What You Need to Know.  The same living trust document that can keep you out of a court guardianship at incapacity can also keep your family out of probate court when you die. But a will must go through probate. Depending on where you live, this can be costly and time consuming.

Costs to Transfer Assets…Pay Now or Later

There may be some minor costs to transfer assets into your living trust when you set it up, and then from your trust to your beneficiaries after you die. But these will be minimal if you and your successor trustee do much of the work yourselves. With a will, the probate court (with its costs and attorney fees) is the only way to transfer your assets to your heirs after you die. So you can pay now to set up your trust and transfer titles, or you can pay the courts and attorneys to do this for you after you die.

Actions to Consider

  • Find out what probate costs are where you live. If your state has a fee schedule based on the value of probate assets, this will be fairly easy. If it has “reasonable” fees, ask an attorney to estimate what these fees would be if you die tomorrow and, if you are married, if your spouse dies the next day.
  • Similarly, ask your Atlanta living trust attorney to estimate what the costs would be if you become incapacitated tomorrow and, if you are married, if your spouse becomes incapacitated the next day. (Practically speaking, this will be impossible to estimate because no one will be able to predict how long the incapacity will last or what complications might arise. The mere uncertainty of these costs should give you pause—and propel you to plan for incapacity.)
  • Add these estimates to the cost of having a will prepared—and compare that to the cost of a living trust. When you make a true comparison, you may conclude that having a living trust actually costs less than a will.

If you’d like to find out whether a will or living trust is the best vehicle for your Atlanta Georgia estate plan, call us at 770.425.6060 and schedule a Georgia Family Treasures Planning Session with us.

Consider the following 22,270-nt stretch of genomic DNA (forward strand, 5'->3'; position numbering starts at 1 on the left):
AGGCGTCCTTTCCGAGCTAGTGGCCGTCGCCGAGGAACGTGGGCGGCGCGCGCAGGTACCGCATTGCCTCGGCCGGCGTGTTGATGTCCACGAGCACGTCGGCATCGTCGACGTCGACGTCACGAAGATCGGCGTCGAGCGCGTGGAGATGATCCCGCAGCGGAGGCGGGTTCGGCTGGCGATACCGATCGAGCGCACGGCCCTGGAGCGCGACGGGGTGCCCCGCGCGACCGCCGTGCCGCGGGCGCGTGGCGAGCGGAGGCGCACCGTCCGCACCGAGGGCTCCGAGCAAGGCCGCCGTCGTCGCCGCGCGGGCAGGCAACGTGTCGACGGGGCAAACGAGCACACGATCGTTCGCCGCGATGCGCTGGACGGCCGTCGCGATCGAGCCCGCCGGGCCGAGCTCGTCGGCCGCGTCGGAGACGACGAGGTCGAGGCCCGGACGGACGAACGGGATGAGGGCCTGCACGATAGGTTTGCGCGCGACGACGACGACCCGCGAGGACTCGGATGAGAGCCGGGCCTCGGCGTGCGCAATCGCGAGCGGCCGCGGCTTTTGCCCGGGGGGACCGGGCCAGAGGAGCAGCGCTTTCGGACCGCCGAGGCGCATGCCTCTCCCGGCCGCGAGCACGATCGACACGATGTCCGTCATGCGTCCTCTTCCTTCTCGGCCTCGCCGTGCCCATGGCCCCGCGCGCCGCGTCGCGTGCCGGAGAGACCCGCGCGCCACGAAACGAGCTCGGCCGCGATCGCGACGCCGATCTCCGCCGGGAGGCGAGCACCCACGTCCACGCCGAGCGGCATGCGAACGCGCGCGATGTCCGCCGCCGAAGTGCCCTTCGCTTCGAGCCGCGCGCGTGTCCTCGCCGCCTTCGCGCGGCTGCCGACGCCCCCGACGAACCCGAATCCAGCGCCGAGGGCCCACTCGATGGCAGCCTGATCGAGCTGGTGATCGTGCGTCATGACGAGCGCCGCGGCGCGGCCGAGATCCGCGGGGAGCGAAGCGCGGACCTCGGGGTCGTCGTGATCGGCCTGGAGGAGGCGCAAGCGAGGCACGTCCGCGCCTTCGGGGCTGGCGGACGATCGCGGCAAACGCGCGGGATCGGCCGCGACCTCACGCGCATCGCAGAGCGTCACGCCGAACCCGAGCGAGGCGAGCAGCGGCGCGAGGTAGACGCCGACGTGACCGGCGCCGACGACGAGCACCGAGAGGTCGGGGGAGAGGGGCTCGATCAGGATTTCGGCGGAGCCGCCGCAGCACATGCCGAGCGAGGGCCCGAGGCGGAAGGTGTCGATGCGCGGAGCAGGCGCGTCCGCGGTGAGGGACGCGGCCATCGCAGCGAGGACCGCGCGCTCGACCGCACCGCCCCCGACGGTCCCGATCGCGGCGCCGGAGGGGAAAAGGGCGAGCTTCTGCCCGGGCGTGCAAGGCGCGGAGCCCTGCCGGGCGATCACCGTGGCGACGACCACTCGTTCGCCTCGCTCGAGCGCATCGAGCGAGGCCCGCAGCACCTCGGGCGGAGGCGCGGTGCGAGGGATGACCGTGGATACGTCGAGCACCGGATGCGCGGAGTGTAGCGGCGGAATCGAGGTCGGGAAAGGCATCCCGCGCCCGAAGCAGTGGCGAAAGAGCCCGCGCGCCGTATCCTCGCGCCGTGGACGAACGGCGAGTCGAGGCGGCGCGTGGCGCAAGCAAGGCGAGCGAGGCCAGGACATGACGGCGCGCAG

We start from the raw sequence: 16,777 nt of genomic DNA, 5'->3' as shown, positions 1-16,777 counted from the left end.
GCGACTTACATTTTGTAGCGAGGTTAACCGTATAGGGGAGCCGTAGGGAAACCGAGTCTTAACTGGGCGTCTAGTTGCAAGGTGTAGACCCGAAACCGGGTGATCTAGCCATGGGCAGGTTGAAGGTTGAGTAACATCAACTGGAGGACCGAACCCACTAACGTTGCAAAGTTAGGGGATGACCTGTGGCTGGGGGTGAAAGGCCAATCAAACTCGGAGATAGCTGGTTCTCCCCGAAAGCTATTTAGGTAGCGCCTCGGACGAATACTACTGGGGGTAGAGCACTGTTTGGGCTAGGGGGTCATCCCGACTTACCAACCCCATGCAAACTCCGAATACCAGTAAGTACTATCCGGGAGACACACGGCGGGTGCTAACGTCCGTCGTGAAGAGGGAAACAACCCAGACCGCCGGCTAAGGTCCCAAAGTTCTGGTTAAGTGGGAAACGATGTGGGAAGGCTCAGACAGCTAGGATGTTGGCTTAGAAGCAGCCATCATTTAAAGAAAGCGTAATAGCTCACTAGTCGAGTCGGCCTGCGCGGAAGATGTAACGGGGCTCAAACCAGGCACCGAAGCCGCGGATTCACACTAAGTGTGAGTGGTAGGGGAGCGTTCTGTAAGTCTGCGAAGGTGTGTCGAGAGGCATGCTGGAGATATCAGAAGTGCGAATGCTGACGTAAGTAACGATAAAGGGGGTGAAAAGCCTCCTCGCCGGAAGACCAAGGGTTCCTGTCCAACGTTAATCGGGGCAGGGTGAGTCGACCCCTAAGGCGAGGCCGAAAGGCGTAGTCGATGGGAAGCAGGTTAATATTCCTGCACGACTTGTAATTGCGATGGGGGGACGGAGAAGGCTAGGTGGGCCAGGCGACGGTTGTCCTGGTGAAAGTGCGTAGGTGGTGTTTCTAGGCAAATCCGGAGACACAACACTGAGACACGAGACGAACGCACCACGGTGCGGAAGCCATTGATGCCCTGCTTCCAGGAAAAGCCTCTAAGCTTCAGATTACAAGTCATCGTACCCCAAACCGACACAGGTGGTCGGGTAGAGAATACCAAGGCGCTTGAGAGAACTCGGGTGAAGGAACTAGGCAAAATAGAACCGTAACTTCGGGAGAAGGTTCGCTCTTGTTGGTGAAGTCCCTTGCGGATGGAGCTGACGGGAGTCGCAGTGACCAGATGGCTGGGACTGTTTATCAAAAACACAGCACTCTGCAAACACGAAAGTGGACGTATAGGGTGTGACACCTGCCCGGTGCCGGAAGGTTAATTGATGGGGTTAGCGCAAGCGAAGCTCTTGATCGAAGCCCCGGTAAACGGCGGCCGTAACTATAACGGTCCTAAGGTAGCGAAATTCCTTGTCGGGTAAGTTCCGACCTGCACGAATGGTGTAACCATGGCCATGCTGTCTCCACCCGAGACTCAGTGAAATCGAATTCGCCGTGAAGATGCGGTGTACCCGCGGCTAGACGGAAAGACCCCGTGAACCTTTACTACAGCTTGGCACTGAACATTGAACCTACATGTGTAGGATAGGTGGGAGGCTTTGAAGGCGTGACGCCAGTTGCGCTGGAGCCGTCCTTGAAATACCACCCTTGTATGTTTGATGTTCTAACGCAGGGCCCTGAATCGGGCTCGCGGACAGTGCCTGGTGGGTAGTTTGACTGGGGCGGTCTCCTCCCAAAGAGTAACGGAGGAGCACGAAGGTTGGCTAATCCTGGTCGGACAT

Not All Property Can Be Left through a Will in Georgia | Will Lawyers in Marietta GA

Not All Property Can Be Left through a Will in Georgia | Will Lawyers in Marietta GA

marietta ga estate planning lawyer
Experienced will lawyers in Marietta, Georgia, often feel like they’ve “seen it all.”  This is good news for clients, because it means that the attorney can help you prepare for situations that you might never have expected otherwise.  One surprise that people hear from their estate planning lawyers is that you can’t use your will to pass on all types of property.  While it seems like you should just be able to put it all down on paper and be done with it, there are some things that must go through different channels.

  • Living Trusts – Property that you’ve put into a living trust must remain with the trust and be administered according to that trust.  It can’t then be named in a will with an expectation that the will can supersede the trust.
  • Joint Tenancy – Property that is owned with someone else can not be passed on.  In these cases, the surviving co-owners will receive your share.  This can be a major concern, so you want to work with your will lawyer in Marietta to fully understand state laws regarding this type of property.
  • Life Insurance – Of course you want your life insurance policy to pay out to one or more beneficiaries, but that is handled through the policy itself, not with the will.  If your insurance policy names a beneficiary, the will cannot be used to leave the funds to someone else.
  • Other Property with Beneficiaries – Basically, if you have a payable-on-death bank account, vehicles or stocks held in beneficiary, or some kind of retirement plan where a beneficiary is named, you do not use the will to pass these on to someone else.  If you want to change the beneficiary, this needs to be done through the institution that holds the account or policy.

You will want your heirs to know about these items, of course, and your will lawyer in Marietta will make sure that they are all included in your plan; however, they won’t be passed through your will.  If you have questions or concerns about this fact, we invite you to schedule an appointment at our Marietta wills law firm to ensure that your end-of-life wishes are honored.

Image courtesy of ponsulak / FreeDigitalPhotos.net

 

When To Contact a Trust and Estates Lawyer In Atlanta

Trust and Estates Lawyer In Atlanta

There are times in life when it is obvious that people in the Atlanta area should start meeting with a trust and estates attorney.  For example, it’s more obvious that seniors need to get their estates in order than younger people do.  While some situations are more urgent than others, there are actually quite a few indicators that you’re ready to start estate planning with an attorney.

Age

Again, advancing age is often the thing that spurs clients to start thinking about their estate planning needs.  You’ve spent your life working to earn what you have, and with the approach of retirement and other reminders of aging, people start thinking about what will happen to their assets when they die.

Births and Adoptions